Symmastia | Frequently Asked Questions

Symmastia is a rare cosmetic condition that affects the breasts, in which the breast crosses the midline of the chest appearing to merge and creating the appearance of one breast spanning the chest. It can present in a few different ways:

  • An empty web of skin between the breasts.
  • A collection of skin, fat, and tissue.
  • An abnormal grouping of collagen fibers.

What are the Causes?

There are two causes of symmastia.

  • The first is congenital meaning you are born with it.
  • The other is iatrogenic, or acquired, which usually occurs as a complication of breast augmentation or reconstruction surgery. Many times this can happen if the implant being used is too large for a person’s frame. It may not be immediately noticeable until the postoperative swelling goes down and could develop over a few weeks, but if after surgery, you notice it, please consult with a professional before the condition worsens.

Both types are very rare, but the acquired form is more common and also easier to treat.

How is it Treated?

Both congenital and acquired symmastia are treated with simple surgical procedures.

Congenital Symmastia is slightly more complicated because unlike with the acquired form, the issue is not with the size of the breast which could be solved with breast reduction surgery, but the structure. It is important to note that before considering surgery, your breasts should be fully matured and your weight should be stable because any fluctuations to either of those things might negate the results of the surgery. The most effective treatment is usually a combination of liposuction, reattaching the skinto the sternum, and postoperative intermammary compression for a few months after surgery. The compression bra supports the breasts while putting compression on the midline of the chest.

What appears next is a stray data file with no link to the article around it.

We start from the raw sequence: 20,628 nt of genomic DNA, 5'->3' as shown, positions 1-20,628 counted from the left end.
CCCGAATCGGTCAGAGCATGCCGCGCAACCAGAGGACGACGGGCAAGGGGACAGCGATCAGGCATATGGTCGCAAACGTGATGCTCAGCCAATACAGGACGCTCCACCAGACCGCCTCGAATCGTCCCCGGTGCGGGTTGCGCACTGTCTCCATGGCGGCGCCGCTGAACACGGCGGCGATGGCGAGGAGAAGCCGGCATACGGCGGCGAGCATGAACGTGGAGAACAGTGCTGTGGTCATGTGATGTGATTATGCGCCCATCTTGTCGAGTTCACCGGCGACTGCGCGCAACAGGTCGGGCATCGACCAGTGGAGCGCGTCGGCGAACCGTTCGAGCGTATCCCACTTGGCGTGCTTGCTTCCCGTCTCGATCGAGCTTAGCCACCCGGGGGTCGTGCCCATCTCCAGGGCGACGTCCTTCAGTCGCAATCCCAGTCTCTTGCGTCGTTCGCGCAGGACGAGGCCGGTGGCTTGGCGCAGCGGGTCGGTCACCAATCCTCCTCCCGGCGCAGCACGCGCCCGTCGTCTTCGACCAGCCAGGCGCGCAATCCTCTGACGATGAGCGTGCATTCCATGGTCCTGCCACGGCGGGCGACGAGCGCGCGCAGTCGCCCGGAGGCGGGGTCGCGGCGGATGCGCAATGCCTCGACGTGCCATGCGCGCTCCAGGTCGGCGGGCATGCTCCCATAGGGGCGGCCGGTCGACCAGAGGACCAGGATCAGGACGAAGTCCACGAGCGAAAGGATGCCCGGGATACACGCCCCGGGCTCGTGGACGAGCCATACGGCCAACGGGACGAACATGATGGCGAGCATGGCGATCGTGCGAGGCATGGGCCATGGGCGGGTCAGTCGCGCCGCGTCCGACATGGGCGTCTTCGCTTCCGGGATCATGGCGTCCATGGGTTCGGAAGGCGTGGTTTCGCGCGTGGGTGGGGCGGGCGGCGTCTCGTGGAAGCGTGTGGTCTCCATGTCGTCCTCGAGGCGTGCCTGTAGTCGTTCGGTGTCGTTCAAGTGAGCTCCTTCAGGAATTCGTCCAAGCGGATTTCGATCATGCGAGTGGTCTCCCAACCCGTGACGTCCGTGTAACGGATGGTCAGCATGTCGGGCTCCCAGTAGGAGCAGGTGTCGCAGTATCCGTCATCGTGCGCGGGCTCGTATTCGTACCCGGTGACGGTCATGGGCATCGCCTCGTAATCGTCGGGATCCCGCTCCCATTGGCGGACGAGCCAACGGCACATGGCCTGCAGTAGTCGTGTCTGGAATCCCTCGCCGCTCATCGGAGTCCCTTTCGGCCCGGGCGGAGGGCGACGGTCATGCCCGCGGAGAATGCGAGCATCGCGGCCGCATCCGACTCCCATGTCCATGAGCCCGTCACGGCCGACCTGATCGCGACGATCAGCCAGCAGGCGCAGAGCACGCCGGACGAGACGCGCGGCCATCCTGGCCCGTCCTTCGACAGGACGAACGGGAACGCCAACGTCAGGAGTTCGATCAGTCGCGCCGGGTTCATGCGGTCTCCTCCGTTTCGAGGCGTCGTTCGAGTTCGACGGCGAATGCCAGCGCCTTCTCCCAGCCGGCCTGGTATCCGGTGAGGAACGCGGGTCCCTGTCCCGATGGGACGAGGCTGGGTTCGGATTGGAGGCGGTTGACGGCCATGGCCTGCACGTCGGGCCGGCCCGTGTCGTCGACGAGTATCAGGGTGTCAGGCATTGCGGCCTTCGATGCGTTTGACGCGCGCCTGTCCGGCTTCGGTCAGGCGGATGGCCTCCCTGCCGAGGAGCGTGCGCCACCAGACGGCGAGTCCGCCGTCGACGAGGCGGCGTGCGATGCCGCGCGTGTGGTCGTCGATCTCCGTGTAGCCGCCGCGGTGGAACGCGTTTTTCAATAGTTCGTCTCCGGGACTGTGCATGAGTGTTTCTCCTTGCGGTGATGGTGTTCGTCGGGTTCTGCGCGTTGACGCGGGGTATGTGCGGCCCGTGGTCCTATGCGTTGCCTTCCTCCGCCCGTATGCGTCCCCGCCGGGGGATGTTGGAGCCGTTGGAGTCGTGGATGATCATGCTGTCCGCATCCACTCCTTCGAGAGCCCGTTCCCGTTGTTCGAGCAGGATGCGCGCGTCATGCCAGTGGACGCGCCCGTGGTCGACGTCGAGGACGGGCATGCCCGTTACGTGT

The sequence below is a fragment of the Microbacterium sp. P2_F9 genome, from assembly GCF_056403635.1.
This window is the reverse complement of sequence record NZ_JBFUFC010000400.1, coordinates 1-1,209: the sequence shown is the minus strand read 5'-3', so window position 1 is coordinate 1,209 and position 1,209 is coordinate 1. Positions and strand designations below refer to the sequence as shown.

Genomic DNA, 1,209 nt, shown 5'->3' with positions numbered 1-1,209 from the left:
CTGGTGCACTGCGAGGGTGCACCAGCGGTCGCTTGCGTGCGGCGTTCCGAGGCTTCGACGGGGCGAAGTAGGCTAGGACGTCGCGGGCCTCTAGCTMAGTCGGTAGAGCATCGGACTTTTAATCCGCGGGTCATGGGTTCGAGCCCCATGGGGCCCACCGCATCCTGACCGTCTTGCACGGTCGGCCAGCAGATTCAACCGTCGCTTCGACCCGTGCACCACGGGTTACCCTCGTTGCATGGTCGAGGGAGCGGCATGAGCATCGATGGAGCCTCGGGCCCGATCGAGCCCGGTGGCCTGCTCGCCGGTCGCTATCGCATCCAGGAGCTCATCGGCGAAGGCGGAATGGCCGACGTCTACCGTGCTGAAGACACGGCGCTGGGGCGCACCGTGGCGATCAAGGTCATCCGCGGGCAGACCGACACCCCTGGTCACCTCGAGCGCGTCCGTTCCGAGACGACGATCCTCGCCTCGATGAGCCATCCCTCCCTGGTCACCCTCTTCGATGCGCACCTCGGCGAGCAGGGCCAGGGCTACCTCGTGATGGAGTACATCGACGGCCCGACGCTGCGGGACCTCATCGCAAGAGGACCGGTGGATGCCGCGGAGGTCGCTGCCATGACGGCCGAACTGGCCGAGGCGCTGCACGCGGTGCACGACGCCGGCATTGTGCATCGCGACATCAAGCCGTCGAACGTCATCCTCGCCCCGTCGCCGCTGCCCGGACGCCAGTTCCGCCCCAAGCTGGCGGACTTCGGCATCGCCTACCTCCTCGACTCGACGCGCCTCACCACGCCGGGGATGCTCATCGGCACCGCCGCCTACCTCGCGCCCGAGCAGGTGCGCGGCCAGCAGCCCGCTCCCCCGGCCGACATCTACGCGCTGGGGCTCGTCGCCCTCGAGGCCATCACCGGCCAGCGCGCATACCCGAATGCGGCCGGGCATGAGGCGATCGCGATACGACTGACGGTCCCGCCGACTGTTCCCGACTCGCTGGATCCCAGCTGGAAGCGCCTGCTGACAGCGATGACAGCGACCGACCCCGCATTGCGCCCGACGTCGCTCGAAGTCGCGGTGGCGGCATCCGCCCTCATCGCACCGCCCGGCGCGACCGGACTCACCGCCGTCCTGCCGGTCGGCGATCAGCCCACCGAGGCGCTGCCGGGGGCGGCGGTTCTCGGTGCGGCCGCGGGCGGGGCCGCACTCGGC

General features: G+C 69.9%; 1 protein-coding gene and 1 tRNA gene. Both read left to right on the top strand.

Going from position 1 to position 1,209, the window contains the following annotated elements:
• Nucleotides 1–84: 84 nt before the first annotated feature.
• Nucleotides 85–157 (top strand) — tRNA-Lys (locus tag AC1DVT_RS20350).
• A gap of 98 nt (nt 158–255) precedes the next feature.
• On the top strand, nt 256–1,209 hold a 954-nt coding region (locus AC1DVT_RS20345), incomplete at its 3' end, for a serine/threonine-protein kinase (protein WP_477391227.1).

With acquired symmastia, a capsular pocket could have developed during a breast augmentation or reconstruction surgery meaning that the positioning of the breasts could shift causing the condition. Sometimes, this happens if the implants are oversized compared to the person’s frame or if the techniques used during the procedure were poorly executed. It can even be a case of the chest wall having a pre-existing deformity. To correct this, a surgeon might replace an implant with one of a smaller size, then repair the pocket, remove any scar tissue, and reposition the breasts.

Contact Us

If you are concerned about symmastia and its effects on you, reach out to the professionals here at Greenberg Cosmetic Surgery to learn more. Contact us today and schedule your consultation!

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